Kansas voters chose to protect abortion rights in their state. The political comeback of a former Missouri governor was shut down. And the matchup in what will be one of the key gubernatorial races this fall was set.
The “no” leaves the state constitution unchanged. While lawmakers in the state can still try to pass restrictive abortion laws, courts in Kansas have recognized a right to abortion under the state constitution.
“This is further proof of what poll after poll has told us: Americans support abortion rights,” said Christina Reynolds, a top operative for Emily’s List, an organization that looks to elect women who support abortion rights. “They believe we should be able to make our own health care decisions, and they will vote accordingly, even in the face of misleading campaigns.”
Greitens’ attempted comeback falls flat
Republicans in Missouri breathed a sigh of relief after state Attorney General Eric Schmitt won the wide-open Senate primary, according to a CNN projection.
Schmitt, the attorney general, emerged from a crowded field that included two members of Congress, Reps. Vicky Hartzler and Billy Long.
Dixon victory in Michigan governor’s race sets up referendum on Covid policies
The clash in Michigan could be one of the nation’s most competitive governor’s races.
Whitmer has cast herself as a bulwark for abortion rights in a state where Republicans have sought to enforce a 1931 law that would impose a near-total ban on abortion.
Dixon, meanwhile, framed the race in her victory speech Tuesday night as a referendum on restrictions Whitmer imposed during the Covid-19 pandemic.
Dixon, a mother of four who is backed by former Education Secretary Betsy DeVos’s family, is also an advocate of school choice — potentially positioning education as a marquee issue in November’s midterm election.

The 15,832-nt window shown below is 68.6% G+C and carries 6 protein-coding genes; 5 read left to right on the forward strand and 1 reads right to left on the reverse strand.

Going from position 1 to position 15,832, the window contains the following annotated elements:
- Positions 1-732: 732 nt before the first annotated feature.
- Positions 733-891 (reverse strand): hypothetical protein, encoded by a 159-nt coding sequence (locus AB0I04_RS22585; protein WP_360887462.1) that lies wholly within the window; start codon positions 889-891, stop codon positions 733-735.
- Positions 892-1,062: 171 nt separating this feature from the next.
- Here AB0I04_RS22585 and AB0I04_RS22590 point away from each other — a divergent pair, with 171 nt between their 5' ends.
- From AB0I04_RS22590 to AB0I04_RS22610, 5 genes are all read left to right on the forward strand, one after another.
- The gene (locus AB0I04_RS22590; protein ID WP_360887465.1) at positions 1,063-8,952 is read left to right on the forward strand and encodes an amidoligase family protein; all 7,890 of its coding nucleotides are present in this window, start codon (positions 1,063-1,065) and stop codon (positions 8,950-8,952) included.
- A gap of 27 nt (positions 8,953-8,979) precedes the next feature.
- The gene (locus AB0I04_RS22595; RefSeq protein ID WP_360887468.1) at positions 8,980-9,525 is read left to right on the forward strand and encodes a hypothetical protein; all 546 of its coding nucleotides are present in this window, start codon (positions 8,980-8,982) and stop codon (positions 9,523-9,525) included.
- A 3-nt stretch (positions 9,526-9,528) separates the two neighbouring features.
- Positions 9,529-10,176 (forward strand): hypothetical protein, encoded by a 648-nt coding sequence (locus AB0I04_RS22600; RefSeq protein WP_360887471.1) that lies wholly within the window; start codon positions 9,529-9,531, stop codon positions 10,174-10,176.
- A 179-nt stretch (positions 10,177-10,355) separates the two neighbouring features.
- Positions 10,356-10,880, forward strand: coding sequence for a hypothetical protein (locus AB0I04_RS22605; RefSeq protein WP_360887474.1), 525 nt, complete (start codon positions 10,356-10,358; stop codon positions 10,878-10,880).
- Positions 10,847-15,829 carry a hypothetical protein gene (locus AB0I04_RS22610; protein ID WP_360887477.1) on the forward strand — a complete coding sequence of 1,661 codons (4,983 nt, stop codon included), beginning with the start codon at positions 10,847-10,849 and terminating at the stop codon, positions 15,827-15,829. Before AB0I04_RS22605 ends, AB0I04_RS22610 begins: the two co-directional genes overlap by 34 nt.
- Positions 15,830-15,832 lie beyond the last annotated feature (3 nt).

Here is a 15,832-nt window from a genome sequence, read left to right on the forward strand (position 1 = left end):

Progressives suffer another defeat in Michigan
It’s also a resounding victory for the American Israel Public Affairs Committee, or AIPAC, and its super PAC, United Democracy Project, which has spent millions backing moderate, more staunchly pro-Israel candidates in Democratic primaries.
Stevens and Levin are both supportive of Israel, but Levin — who is Jewish — has been more willing to criticize its government’s treatment of Palestinians and is the lead sponsor of the Two-State Solution Act.
Progressive Democrats, frequently targeted by AIPAC spending this primary season, have fumed at fellow Democrats for accepting or courting support from the group, which has also contributed to Republican election deniers. AIPAC has defended the practice, arguing that its policy goals need bipartisan support.
J Street, a liberal pro-Israel group that has clashed with AIPAC, tried to boost Levin with a $700,000 July ad buy, but that sum paled in comparison to the millions bundled by AIPAC and more than $4 million spend by UDP.